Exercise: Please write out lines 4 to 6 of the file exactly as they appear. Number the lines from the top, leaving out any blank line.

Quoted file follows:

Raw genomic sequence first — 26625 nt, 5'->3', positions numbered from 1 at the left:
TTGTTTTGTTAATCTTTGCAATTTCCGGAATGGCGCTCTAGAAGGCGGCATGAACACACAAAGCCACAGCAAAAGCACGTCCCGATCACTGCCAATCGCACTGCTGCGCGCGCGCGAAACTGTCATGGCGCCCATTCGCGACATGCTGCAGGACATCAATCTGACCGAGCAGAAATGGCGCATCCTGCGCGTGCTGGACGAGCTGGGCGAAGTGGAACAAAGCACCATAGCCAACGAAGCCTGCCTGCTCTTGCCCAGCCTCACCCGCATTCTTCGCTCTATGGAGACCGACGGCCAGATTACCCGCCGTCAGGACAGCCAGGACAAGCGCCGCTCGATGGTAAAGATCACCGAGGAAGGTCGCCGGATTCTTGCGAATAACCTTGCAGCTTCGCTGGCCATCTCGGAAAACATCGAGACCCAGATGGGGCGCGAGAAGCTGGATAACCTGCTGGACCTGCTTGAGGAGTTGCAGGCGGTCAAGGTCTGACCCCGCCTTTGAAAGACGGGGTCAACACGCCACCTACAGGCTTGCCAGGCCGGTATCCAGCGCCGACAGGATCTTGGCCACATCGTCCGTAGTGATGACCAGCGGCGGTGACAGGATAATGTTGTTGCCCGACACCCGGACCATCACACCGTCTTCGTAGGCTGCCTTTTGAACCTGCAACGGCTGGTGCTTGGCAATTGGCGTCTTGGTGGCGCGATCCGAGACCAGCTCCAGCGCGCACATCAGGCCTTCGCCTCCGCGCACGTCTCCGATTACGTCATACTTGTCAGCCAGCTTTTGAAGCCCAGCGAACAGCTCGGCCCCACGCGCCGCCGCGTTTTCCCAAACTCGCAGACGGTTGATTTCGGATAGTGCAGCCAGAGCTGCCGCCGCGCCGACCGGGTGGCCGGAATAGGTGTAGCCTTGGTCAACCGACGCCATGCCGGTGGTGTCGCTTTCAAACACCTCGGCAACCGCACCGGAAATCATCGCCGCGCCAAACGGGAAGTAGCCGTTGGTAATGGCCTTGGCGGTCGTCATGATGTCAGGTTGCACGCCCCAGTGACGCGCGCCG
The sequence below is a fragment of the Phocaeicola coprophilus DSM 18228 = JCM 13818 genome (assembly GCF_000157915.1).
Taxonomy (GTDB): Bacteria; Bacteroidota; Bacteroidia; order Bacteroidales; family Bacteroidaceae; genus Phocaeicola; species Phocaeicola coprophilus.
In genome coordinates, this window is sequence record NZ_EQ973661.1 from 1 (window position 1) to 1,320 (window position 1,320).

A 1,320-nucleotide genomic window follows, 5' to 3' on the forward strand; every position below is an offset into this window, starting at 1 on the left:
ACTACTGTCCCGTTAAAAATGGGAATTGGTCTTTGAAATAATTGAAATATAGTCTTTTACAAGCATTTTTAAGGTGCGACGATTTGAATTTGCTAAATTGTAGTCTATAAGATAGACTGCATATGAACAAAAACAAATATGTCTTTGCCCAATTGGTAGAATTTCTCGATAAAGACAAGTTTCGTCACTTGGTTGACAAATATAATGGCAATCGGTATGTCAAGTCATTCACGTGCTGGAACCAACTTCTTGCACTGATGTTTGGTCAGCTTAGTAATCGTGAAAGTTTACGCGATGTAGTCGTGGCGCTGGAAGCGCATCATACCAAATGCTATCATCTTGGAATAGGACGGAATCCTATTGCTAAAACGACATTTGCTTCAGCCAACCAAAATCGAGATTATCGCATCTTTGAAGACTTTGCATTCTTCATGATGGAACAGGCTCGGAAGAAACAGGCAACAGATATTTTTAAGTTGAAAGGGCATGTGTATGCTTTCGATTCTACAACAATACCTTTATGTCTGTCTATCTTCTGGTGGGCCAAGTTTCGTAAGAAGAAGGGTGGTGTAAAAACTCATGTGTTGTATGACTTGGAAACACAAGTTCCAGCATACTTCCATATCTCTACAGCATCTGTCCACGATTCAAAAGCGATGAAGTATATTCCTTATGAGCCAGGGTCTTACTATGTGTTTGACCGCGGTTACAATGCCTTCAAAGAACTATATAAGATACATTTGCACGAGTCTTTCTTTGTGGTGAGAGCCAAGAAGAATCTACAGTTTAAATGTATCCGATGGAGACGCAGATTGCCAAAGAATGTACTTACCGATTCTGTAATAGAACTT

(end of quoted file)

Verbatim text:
Taxonomy (GTDB): Bacteria; Bacteroidota; Bacteroidia; order Bacteroidales; family Bacteroidaceae; genus Phocaeicola; species Phocaeicola coprophilus.
In genome coordinates, this window is sequence record NZ_EQ973661.1 from 1 (window position 1) to 1,320 (window position 1,320).

A 1,320-nucleotide genomic window follows, 5' to 3' on the forward strand; every position below is an offset into this window, starting at 1 on the left: